A quick review of the issues and events driving the markets this past week... and what's on tap for the week ahead.

Weekly Market Snapshot

June 30, 2014

"Keep calm, everyone. This has been studied extensively."

– Axel Kicillof, economy minister of Argentina, on the government's plan to pay sovereign bondholders after an adverse ruling by a US court in a related lawsuit (Financial Times, June 18 2014)

The week in review...


US: Two down, three up GDP for 1Q2014 declined by -2.9%; well below consensus, with the miss largely attributed to fresh information on the low level of non-farm inventory investment, the legacy of the quarter's bad weather and corporate caution. Consumer spending also disappointed, up 0.2% for May – the shortfall due to a drop in health care outlays. The good news: non-military capital goods orders ex aircraft rose 0.7%; early composite PMI figures showed robust expansion at 61.1 (61.2 for services, 57.5 for manufacturing); and new home sales reached an annual rate of 504k, up 18.6% from April, significantly ahead of forecasts and the highest rate since May 2008.

Brazil: Steady play Sporting events notwithstanding, the Brazilian real has been enjoying a welcome respite from its former crisis-driven swings in the currency markets, with 3-month volatility matching a one-year low at 10.68% on Jun 24. The pause could be related to the month's low -0.60% inflation rate and the above-expectation foreign direct investment of $5.963 bn for May, both of which may make it easier for the central bank to continue to support the currency as it trades in a narrow range between 2.4543 and 2.1523 to the US dollar over the past 12 months.


UK: Strategic obfuscation After the Bank of England (BoE) sent a clear message last week that a rate hike could come sooner rather than later, members of the policy-setting committee – including Governor Mark Carney – have gone on record with contradictory statements on the matter. With housing prices going one way (up) and the rest of the economy another (subdued), the BoE's policy of clear forward guidance may have been overtaken by events.

France: Dirigiste to a fault A new law cancels France's previous regulations, which allowed mid-season discounts by retailers. For now, discount seasons are a thing of the past. One reason: retailers found the pressure on profit margins difficult to endure. The French Federation of Retail Associations was clear on its discomfort: "We found ourselves with sales all year round, it didn't make any sense." Shoppers may have a different opinion on the matter. On a different scale, Economy Minister Arnaud Montebourg is now lobbying the European Union (EU) to loosen the zone's antitrust regulation, which he blames for the failure of Germany's Siemens to successfully bid for Alstom (which is being purchased by US company GE).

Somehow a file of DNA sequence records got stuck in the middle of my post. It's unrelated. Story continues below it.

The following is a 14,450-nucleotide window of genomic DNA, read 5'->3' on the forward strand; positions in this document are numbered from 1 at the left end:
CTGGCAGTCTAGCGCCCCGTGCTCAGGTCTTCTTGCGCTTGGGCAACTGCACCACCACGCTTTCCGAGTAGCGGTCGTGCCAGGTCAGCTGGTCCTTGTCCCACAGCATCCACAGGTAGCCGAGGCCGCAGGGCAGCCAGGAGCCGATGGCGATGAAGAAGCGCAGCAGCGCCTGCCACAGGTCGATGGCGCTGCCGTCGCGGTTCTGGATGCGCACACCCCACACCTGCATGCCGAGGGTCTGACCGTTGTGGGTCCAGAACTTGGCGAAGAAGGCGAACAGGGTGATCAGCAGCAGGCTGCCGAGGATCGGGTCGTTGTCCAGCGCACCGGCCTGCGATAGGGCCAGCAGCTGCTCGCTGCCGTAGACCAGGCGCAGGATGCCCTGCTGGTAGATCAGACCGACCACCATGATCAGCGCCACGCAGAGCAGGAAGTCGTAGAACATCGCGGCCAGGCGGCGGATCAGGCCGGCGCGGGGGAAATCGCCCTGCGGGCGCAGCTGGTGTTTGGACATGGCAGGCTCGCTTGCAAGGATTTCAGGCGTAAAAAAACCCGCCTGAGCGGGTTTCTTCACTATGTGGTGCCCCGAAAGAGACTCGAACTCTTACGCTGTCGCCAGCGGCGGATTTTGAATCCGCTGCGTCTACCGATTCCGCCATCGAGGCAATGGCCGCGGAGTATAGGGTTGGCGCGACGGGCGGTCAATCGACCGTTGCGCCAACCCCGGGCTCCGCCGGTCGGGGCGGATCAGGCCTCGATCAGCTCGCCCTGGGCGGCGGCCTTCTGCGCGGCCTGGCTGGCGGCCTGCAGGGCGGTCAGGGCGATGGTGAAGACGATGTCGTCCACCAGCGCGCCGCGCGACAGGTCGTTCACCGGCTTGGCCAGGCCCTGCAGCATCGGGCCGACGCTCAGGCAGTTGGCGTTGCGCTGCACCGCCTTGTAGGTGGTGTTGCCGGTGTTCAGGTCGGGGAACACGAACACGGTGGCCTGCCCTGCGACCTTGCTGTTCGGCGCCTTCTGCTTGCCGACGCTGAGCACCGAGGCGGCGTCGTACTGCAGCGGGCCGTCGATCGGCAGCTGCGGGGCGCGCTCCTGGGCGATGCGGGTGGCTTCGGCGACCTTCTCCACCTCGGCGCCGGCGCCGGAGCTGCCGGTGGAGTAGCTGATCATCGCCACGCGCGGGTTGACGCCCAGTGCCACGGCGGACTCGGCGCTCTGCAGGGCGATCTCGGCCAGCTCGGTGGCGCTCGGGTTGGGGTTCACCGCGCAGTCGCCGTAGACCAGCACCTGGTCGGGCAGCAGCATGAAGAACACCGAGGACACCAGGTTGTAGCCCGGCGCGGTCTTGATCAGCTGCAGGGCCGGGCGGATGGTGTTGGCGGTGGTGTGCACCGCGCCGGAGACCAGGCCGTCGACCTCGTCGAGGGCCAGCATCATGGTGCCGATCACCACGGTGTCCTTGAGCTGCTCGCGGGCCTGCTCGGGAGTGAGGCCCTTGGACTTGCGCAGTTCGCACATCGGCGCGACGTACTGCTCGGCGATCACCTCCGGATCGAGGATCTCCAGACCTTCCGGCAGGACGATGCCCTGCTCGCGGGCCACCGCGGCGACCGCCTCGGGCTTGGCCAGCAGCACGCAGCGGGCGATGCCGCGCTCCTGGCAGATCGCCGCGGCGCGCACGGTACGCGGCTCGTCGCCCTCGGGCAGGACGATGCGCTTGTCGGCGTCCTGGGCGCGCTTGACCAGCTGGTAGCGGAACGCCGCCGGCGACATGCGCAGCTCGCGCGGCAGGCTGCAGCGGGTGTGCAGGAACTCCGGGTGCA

Signs of life: inflation and jobs: Stripping out the effect of Japan's April tax increase, consumer prices rose 1.4% in May, with core CPI rising 3.4% – in line with the Bank of Japan's forecast. The jobs-to-applicants ratio was 1.09 for May, the highest level in over twenty years, and the jobless rate fell to 3.5% from 3.6%, now standing at the lowest level since Dec 1997. But consumers are staying conservative; household spending fell 8.0% from a year ago in May on an inflation-adjusted basis.


Signs of the times:

Chinese economic confidence retreating: survey – Xinhua

EU becomes world's top food exporter – Deutsche Welle

Hungary Cuts Main Rate to Record on Negative Inflation – Bloomberg

Puerto Rico Moves to Restructure Debt – Wall Street Journal

Sources: Bloomberg, Reuters, Wall Street Journal, Financial Times, New York Times, Deutsche Welle, Xinhua, Japan Times, Nikkei.

...And the week ahead:




Other Americas

Europe, UK, Africa, Mideast

Japan, Asia Ex Japan & Pac Rim

Jun 29


Brazil: World Cup (all week)



Jun 30

Pending home sales, Chicago PMI

Argentina: bond payment on restructured debt comes due
Brazil: primary budget balance

UK: Wimbledon tennis(all week), mortgage approvals


Jul 1

ISM manufacturing, vehicle sales


UK: BoE meeting minutes, manufacturing PMI
Eurozone, Germany: unemployment
Eurozone: manufacturing PMI
Russia: GDP

China: manufacturing PMI
Japan: Tankan business confidence, wages
South Korea: trade data
Australia: rate decision

Jul 2

Job cuts, employment survey, factory orders

Brazil: industrial production

UK: construction PMI, nationwide house prices
Spain: unemployment
Poland: rate decision

Japan: monetary base, inflation expectations

Jul 3

Monthly jobs report, weekly unemployment, trade balance, ISM non-manufacturing


European Central Bank (ECB): rate decision

services PMI
Eurozone: services, composite PMI

China: non-manufacturing PMI, services PMI
Hong Kong: retail sales

Jul 4

Independence Day holiday


Germany: factory orders

Japan: domestic auto sales

Jul 5



Germany: Chancellor Merkel visits China, July 5-8



Gross Domestic Product (GDP) is an economic statistic which measures the market value of all final goods and services produced within a country in a given period of time.

The European Central Bank (ECB) is responsible for the monetary system of the European Union (EU) and the euro currency.

Purchasing Managers Indexes (PMI) measure the manufacturing and services sectors in an economy, based on survey data collected from a representative panel of manufacturing and services firms. PMI greater than 50 indicated economic expansion; below 50, contraction.

Consumer Price Index (CPI) measure the average change in consumer prices over time in a fixed market basket of goods and services.

The Tankan Survey is an economic survey of Japanese business issued by the central Bank of Japan.

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